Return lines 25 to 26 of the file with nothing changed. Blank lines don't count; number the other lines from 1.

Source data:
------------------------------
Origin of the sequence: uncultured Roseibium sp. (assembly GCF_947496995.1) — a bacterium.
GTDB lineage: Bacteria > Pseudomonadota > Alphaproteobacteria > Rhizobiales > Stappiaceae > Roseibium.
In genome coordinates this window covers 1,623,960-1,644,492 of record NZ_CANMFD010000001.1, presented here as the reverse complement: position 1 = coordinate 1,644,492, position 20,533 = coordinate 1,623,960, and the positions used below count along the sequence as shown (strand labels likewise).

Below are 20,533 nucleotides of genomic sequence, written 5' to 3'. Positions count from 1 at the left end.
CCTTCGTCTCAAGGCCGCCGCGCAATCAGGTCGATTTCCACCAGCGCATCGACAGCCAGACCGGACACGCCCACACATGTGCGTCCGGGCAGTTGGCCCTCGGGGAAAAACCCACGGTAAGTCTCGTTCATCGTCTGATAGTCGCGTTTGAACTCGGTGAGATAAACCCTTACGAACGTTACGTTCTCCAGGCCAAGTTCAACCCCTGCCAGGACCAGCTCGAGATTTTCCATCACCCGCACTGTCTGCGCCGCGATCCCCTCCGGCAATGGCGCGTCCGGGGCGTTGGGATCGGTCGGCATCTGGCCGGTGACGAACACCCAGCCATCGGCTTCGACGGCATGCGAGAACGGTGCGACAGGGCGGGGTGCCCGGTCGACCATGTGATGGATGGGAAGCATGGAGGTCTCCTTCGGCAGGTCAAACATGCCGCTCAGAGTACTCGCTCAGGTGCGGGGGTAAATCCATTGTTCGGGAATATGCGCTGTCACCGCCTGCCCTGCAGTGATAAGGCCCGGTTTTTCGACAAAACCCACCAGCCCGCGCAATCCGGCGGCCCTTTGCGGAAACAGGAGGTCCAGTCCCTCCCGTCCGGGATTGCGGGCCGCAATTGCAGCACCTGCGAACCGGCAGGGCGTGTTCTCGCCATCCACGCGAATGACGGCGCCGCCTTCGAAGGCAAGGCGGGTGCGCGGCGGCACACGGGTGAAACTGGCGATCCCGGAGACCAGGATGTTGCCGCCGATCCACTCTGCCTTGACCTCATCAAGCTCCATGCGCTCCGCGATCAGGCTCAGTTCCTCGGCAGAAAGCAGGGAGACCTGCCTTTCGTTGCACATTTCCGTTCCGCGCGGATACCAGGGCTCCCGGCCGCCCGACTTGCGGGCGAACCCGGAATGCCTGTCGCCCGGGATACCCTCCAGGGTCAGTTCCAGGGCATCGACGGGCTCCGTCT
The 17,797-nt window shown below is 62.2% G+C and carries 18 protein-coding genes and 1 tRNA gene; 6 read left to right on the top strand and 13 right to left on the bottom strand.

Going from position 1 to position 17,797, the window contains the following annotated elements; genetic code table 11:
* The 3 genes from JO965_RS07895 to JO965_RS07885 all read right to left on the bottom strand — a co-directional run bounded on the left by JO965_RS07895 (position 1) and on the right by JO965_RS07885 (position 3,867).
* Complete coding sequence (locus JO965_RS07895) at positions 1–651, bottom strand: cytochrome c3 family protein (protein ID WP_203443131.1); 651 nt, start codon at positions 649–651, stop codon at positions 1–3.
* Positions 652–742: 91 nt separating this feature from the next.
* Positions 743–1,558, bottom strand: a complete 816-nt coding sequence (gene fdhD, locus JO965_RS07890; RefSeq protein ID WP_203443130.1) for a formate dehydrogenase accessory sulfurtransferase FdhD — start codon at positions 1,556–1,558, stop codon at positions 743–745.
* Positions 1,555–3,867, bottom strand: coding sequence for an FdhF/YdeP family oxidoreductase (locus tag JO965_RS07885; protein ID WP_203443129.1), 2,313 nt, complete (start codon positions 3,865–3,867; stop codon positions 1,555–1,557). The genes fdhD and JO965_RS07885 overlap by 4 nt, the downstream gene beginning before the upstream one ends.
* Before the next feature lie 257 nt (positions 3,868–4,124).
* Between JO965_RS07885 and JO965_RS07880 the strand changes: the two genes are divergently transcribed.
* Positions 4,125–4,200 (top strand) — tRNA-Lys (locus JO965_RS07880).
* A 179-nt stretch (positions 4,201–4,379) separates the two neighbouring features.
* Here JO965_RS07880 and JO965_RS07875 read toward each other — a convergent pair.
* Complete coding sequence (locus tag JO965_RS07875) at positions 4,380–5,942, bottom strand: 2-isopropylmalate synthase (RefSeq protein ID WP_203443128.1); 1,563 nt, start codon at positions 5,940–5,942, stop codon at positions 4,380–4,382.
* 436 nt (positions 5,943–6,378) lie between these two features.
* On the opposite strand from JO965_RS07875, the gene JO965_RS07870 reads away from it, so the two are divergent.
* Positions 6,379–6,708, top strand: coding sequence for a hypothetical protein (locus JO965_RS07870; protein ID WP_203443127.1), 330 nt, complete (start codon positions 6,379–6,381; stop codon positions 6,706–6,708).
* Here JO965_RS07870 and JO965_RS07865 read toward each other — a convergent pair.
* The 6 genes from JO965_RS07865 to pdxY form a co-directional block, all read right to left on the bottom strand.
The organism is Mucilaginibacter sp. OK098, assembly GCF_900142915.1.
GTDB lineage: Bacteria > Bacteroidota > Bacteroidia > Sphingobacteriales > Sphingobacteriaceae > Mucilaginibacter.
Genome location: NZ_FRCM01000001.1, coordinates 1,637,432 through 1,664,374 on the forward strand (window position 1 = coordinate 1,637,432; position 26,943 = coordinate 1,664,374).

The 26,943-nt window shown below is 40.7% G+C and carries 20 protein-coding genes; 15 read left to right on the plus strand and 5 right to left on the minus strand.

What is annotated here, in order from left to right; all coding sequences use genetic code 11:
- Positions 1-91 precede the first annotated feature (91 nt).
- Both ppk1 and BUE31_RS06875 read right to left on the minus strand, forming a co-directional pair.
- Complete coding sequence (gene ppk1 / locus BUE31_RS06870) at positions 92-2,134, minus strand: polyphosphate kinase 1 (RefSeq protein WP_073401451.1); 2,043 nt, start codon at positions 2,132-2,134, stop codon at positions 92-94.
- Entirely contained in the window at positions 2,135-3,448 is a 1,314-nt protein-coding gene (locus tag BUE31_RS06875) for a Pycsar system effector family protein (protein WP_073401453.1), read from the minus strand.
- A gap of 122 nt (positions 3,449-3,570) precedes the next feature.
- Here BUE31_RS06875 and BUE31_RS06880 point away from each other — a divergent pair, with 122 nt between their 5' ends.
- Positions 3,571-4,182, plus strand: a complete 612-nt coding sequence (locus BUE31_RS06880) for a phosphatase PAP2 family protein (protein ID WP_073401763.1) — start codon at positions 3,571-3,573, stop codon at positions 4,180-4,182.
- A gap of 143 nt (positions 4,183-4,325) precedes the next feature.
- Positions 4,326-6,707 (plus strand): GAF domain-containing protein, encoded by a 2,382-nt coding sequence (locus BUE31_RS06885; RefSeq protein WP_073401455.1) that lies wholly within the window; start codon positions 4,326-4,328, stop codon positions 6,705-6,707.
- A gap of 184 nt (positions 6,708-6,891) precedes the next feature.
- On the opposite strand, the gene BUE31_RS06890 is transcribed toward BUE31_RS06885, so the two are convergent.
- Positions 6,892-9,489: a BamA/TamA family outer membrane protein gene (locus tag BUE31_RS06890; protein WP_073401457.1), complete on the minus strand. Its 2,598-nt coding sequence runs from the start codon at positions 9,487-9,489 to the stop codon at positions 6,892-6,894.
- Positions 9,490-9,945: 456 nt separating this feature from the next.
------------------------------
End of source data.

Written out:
GTDB lineage: Bacteria > Bacteroidota > Bacteroidia > Sphingobacteriales > Sphingobacteriaceae > Mucilaginibacter.
Genome location: NZ_FRCM01000001.1, coordinates 1,637,432 through 1,664,374 on the forward strand (window position 1 = coordinate 1,637,432; position 26,943 = coordinate 1,664,374).